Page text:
It's funny in a way how your tastes change as you grow older. When I was younger and first saw Crouching Tiger, Hidden Dragon I didn't like it. It seemed too floofy and silly to be taken seriously. On a more recent watching I could see a lot of the points people made about the movie and it was a much more enjoyable situation. At the same time, while the idea of a political/court game intrigued me, but I figured they'd be impossible to really run and I knew for a fact I'd never be able to do that. Now I'm not so sure.
Oh, don't get me wrong, the nuances needed for a good political game are going to make it harder to GM than a "normal" game, but I think I've picked up on a lot of things lately that would help with the running of a game based around politics and the courts, especially in Rokugan. So, what is needed? After the break we'll dig in to just that.
Back Scratches And Compromise
If you watch any of the great shows out there about politics and how "the game" is played, some of the common themes are compromise and "you scratch my back, I scratch yours." This is the heart of politics. In a sense it is about everyone going for what they want - or what their land wants - then compromising on that, and whomever ends up compromising the least is effectively the winner.
It all comes down to give and take. Which means that...
Group Politics Means More Politics
Where these things can get really fun is when the politics involved are for a large group, or for getting things for a group. Consider if the player was a courtier for the Crane Clan, and the Crane Clan wants to secure the marriage of an Imperial Princess into their clan. Now there are two pressing questions that need to be answered: 1) who do you marry the Imperial Princess to and 2) what do you have to give to secure the match.
Now the answer to #1 is the fun one. After all, whatever family/daimyo/castle/sub-section of the clan receives the marriage is obviously getting a boon here. Beyond the dowry they also get the connections and all the other fun stuff that comes with the imperial wedding, especially the prestige. But the answer to #2 is the rub. Someone in the clan has to give something, and the more you take from the person who benefits the less ideal a candidate they are for the match. That means that someone else has to pay. Perhaps the Lion will aid, but only if you cede a castle or offer to train some of their bushi. Maybe the Scorpion aid can be secured, but only if the daughter of a crane lord is made available to them. The point is that someone is going to have to pay, and whomever that is isn't going to pay unless they're also getting something.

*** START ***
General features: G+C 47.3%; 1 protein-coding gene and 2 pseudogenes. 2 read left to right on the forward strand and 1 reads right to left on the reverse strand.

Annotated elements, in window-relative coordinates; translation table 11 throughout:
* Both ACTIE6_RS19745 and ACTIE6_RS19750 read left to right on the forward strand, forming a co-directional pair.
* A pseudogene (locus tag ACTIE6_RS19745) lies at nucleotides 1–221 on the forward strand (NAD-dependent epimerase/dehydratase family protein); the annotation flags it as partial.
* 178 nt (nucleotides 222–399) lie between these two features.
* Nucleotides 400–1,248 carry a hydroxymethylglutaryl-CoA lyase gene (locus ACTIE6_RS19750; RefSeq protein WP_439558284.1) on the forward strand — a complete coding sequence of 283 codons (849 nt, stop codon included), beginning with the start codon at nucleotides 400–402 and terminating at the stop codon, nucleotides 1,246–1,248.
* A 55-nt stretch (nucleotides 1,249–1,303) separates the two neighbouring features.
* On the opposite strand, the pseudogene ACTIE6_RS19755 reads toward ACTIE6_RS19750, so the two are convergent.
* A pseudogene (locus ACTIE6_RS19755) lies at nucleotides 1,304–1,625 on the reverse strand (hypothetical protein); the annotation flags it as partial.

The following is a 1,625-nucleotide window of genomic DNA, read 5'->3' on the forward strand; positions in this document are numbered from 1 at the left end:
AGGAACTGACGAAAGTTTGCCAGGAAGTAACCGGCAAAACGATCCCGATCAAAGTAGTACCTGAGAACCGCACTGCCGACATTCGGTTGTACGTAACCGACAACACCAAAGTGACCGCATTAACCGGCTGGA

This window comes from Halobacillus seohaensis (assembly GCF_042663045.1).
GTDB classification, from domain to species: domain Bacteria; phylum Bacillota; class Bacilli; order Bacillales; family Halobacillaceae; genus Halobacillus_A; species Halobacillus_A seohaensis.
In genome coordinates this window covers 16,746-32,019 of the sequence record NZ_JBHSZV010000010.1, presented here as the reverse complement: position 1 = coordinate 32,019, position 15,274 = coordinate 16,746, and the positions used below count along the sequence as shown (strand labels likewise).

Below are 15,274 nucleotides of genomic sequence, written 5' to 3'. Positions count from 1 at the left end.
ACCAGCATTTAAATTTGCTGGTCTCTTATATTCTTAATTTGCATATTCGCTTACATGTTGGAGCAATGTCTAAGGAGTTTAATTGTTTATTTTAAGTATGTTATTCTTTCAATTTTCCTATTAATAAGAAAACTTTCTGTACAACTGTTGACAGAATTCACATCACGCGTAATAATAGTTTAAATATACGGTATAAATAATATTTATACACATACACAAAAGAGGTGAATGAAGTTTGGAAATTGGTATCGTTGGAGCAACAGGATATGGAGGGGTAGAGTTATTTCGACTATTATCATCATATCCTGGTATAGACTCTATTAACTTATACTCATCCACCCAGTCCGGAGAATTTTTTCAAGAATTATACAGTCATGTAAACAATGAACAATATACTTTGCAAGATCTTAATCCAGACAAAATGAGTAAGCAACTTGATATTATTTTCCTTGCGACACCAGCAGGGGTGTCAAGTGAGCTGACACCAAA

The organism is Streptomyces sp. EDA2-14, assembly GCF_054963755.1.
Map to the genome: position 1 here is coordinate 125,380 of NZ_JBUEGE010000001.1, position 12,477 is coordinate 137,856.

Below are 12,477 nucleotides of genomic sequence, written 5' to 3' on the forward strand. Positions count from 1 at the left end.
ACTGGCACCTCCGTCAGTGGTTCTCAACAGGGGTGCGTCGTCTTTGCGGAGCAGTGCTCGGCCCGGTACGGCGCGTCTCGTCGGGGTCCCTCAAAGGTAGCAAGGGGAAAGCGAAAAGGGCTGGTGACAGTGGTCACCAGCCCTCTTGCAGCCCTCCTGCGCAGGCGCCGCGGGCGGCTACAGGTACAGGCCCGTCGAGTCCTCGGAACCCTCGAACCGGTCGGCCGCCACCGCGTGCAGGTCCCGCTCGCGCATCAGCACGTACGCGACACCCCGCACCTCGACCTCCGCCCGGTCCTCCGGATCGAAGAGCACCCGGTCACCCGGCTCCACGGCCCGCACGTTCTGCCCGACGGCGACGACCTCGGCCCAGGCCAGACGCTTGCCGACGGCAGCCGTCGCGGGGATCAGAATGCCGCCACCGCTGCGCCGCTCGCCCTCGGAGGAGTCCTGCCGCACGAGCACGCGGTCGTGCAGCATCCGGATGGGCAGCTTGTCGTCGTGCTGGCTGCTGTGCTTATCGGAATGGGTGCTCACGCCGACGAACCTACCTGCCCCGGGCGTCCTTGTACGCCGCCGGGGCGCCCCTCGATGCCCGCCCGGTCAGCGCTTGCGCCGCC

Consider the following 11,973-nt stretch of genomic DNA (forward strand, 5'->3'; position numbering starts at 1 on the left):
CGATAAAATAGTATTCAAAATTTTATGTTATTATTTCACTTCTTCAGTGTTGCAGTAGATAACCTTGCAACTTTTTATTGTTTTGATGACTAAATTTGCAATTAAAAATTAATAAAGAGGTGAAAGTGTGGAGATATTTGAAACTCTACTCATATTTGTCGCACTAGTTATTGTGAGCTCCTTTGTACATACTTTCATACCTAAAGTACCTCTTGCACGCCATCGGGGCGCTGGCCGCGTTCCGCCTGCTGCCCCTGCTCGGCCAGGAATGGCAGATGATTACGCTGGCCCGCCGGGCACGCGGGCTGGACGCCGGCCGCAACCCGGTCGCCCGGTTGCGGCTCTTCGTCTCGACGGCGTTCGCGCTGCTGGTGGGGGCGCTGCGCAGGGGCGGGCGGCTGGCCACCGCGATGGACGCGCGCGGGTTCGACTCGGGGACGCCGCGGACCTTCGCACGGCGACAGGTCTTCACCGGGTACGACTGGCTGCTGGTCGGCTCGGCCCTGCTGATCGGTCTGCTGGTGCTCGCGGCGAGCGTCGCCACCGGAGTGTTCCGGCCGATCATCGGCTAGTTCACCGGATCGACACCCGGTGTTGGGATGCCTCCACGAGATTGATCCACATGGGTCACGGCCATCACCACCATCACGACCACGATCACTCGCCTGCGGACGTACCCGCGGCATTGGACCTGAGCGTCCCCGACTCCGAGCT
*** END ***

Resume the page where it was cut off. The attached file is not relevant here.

In this way you have a major political structure bringing about myriad minor structures, and thus letting the game be played. This also means that..
Simple At The Top, Complex As You Go Down Is The Way To Go
This seems to be the default way to set up a political agenda with some teeth to it. At the top you start with something simple (secure the hand of Hantei Ieka for a Crane marriage.) And from there you make it complex. Look into several approaches and add complexity to them.
For example, a quick approach could be to have Ieka herself want the match, but to do that you need to arrange for her to be courted by someone she would choose. To do that you need to find out what Ieka really likes in a suitor as opposed to what she says she wants, you also need to arrange for such a suitor to successfully court her and all the joys that come with that.
At the same time, you could cut out Ieka and go straight to her father. But what do you give to the Emperor in this situation? What does that cost? How about gaining support from the other clans? What about the inner politics within the Crane clan from all the people - each with their own reasons to want in on this - who want to be the ones to provide the suitor.
Each step you add brings more of the game into play, and that is where court really happens. Which reminds me...
Court games are one of the most prone games to PvP you'll ever have, especially when players are from different factions. Be ready for this. Be ready to make rulings that need to stand up to times. Be ready for all the stress this can add. And the best way to be ready for this? Make sure you have players who are mature enough to handle the PvP and the kind of back and forth, win-some/lose-some structure of a court game. If you don't have that, then make everyone part of the same faction and go from there.